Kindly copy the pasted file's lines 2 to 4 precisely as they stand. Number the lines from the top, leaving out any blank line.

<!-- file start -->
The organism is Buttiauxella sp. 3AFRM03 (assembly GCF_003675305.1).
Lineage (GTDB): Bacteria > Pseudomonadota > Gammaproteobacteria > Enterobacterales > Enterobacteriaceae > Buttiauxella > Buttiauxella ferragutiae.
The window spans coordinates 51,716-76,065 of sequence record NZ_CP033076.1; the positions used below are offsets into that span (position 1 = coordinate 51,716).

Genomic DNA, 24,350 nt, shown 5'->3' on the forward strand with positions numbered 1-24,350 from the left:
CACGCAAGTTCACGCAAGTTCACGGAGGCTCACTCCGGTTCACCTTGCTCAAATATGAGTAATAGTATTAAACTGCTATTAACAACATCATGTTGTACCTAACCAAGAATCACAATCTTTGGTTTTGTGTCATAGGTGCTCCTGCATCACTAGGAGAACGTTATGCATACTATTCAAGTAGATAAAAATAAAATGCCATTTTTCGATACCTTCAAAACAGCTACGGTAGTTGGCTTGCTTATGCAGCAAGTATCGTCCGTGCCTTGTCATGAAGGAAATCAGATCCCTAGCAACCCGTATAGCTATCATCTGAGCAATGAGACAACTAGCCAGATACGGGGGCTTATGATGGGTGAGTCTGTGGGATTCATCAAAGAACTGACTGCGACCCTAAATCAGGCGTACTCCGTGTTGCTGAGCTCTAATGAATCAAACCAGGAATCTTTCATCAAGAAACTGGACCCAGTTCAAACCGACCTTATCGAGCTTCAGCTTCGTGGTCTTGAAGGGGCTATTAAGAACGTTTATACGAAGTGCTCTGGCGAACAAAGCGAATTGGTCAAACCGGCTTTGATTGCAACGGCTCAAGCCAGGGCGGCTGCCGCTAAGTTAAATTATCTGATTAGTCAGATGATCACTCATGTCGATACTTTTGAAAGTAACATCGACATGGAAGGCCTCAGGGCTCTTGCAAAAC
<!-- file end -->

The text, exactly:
Lineage (GTDB): Bacteria > Pseudomonadota > Gammaproteobacteria > Enterobacterales > Enterobacteriaceae > Buttiauxella > Buttiauxella ferragutiae.
The window spans coordinates 51,716-76,065 of sequence record NZ_CP033076.1; the positions used below are offsets into that span (position 1 = coordinate 51,716).

Genomic DNA, 24,350 nt, shown 5'->3' on the forward strand with positions numbered 1-24,350 from the left: